Last week, in a landmark judgment, the highest court in the land allowed the appeal of Mr Mills who was battling against his ex-wife's claim for an increase in her maintenance payments. Yet another nail in the coffin for wives seeking to secure on-going financial provision from their husbands following a divorce?
Mr and Mrs Mills divorced in 2002 after a 15 year marriage. Mrs Mills received £230,000 in settlement of her capital claims against her ex-husband, and it was further agreed that he would make annual payments to her of £13,200. However by 2015, after a series of consecutive property purchases and sales, each involving increased borrowing, Mrs Mills had run out of money. She had incurred debts of just over £40,000. She therefore brought the case back to court, arguing that she had a shortfall of just over £4,000 per year. She was looking to Mr Mills to meet that shortfall.
Mr Mills argued that, rather than increasing the amount he should be paying to his ex-wife, the monthly payments should be reduced or should come to an end altogether. His position was that he should not have to pick up the tab for what he considered to be his ex-wife's bad financial decisions since they separated.
The Supreme Court refused to allow an increase in Mrs Mills' periodical payments. It found that provision had already been made for her in the original capital settlement in 2002 and as a consequence it was not fair to expect Mr Mills to meet his ex-wife's needs, which had increased as a result of her arguably unwise financial decisions.
So how does this case fit in with the courts' recent approach to on-going maintenance for ex-wives?
One of the reasons that England - and in particular London - has developed a reputation for being the "divorce capital of the world" is that the courts have over the years developed a very generous approach to the payment of on-going spousal maintenance to the financially weaker party (which is still, more often than not, the wife).
In England and Wales there are three types of spousal maintenance orders: joint lives (payable until the death of either party or the re-marriage of the receiving party); an extendable term (payable for a fixed period which can be extended); or a non-extendable term (a fixed term which cannot be extended under any circumstances).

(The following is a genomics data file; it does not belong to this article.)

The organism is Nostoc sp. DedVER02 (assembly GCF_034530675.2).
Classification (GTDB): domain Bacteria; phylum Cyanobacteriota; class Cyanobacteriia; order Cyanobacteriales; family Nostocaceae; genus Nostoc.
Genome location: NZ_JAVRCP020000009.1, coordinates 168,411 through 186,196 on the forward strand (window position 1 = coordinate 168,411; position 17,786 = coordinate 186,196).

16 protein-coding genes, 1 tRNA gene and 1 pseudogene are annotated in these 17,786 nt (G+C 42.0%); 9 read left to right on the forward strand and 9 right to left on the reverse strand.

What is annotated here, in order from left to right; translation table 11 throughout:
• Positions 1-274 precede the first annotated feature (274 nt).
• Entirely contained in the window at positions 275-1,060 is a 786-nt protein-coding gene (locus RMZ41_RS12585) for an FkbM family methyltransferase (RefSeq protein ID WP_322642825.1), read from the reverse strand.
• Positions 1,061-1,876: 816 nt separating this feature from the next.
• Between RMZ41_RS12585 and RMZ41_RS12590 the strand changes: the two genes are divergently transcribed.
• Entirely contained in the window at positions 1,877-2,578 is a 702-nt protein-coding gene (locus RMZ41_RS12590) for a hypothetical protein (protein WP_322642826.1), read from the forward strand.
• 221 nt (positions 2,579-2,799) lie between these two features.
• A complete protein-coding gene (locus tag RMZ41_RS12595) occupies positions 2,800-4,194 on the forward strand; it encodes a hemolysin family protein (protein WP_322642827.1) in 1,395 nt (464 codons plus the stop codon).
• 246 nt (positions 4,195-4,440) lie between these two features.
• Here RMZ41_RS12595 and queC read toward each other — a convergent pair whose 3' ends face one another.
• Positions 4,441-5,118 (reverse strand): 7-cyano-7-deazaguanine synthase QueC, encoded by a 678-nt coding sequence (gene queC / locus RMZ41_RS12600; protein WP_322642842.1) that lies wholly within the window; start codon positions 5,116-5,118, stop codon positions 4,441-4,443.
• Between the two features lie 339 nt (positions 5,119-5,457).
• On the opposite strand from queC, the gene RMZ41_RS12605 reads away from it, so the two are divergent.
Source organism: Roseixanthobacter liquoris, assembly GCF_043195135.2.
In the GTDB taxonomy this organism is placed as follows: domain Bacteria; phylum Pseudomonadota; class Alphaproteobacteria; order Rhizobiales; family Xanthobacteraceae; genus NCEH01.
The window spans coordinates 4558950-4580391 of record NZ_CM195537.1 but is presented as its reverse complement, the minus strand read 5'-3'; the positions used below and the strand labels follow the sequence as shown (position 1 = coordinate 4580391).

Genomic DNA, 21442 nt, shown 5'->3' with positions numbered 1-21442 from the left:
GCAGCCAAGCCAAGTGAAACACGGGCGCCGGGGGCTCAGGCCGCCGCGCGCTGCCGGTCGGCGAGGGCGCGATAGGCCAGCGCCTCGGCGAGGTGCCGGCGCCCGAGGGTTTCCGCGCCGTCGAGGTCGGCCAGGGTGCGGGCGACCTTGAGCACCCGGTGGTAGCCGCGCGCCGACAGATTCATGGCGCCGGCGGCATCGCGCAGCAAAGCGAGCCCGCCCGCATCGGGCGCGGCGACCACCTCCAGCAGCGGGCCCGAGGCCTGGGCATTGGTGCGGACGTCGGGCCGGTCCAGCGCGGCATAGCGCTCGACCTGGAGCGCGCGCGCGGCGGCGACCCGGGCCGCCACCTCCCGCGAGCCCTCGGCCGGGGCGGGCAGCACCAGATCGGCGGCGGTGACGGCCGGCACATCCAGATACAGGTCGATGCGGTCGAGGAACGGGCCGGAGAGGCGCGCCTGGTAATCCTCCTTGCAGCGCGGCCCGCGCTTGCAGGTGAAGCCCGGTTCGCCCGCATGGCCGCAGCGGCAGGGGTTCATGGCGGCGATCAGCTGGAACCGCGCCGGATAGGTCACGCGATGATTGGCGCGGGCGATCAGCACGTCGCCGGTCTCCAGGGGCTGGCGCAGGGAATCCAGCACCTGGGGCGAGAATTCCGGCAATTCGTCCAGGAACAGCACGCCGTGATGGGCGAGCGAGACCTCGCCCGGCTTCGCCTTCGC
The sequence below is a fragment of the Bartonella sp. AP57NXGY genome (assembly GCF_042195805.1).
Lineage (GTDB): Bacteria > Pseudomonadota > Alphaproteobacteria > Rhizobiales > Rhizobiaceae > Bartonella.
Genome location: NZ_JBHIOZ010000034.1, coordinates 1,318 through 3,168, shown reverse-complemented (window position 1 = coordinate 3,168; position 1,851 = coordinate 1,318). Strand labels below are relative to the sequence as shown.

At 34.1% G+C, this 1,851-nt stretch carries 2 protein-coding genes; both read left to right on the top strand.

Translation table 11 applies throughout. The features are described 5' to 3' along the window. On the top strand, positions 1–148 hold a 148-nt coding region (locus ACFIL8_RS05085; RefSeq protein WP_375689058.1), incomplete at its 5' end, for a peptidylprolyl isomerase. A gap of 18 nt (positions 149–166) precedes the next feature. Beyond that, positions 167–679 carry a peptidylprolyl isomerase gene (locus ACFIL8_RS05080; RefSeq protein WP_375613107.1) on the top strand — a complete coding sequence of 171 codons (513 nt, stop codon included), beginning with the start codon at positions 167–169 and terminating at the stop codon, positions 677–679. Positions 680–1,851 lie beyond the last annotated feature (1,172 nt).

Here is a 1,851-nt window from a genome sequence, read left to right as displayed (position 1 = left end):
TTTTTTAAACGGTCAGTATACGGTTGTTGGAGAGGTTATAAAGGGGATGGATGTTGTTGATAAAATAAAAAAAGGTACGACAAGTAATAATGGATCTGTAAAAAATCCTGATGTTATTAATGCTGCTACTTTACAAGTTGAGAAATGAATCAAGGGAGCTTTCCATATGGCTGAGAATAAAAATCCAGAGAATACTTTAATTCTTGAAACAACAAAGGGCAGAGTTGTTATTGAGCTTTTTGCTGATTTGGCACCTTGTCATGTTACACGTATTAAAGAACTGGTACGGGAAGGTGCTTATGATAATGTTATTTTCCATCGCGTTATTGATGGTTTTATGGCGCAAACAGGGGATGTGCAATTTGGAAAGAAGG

The concept of what is known as joint lives maintenance is alien to most other countries. Even as close to home as Scotland the approach of courts is radically different and an award of maintenance for the rest of one's life would be inconceivable. There is even a distinction between those cases heard in or around the capital and those dealt with outside of the M25; even just outside London joint lives maintenance orders are less common.
Family law judges have a wide discretion to determine both the amount and duration of maintenance. The Court will look at each party's income and earning capacity. It will consider the age and circumstances of the parties, for example, whether or not a spouse has qualifications, has worked recently or has childcare responsibilities for young children. The test is whether in light of all of the circumstances, the payee (in this case the wife) can adjust to financial independence without undue hardship.
The general consensus is that the tide is turning and judges are becoming more robust about the notion that the financially weaker party should be supported for life. This view has arguably been reinforced following yesterday's Supreme Court decision. It is becoming increasingly difficult to convince courts that a wife should be awarded a 'meal ticket for life' from her ex-husband. Instead, wives are being encouraged to make sensible financial decisions and take responsibility for their actions.
This is all very well in theory but it can clearly be difficult for those who have been used to their spouse managing the finances throughout the marriage. Immediately following the divorce they are suddenly expected to take control and stand on their own two feet, often without having any idea how to go about it and little to no support. It is therefore important to consider carefully at the time of negotiating an agreement with your ex-spouse how much you will need to live on in the future, both in terms of capital (such as to provide housing) and income (to meet your daily needs). Advice should be sought as to how best to manage this and budget accordingly.
Although the financially stronger party paying pursuant to an on-going maintenance order, may sleep slightly better at night following this latest Supreme Court decision, it remains the case that unless a total clean break has been achieved (i.e. no on-going maintenance payments) there will always be the potential for a second bite of the cherry and the courts will always consider the facts on a case by case basis.
This article first appeared in The Telegraph on 20th July 2018.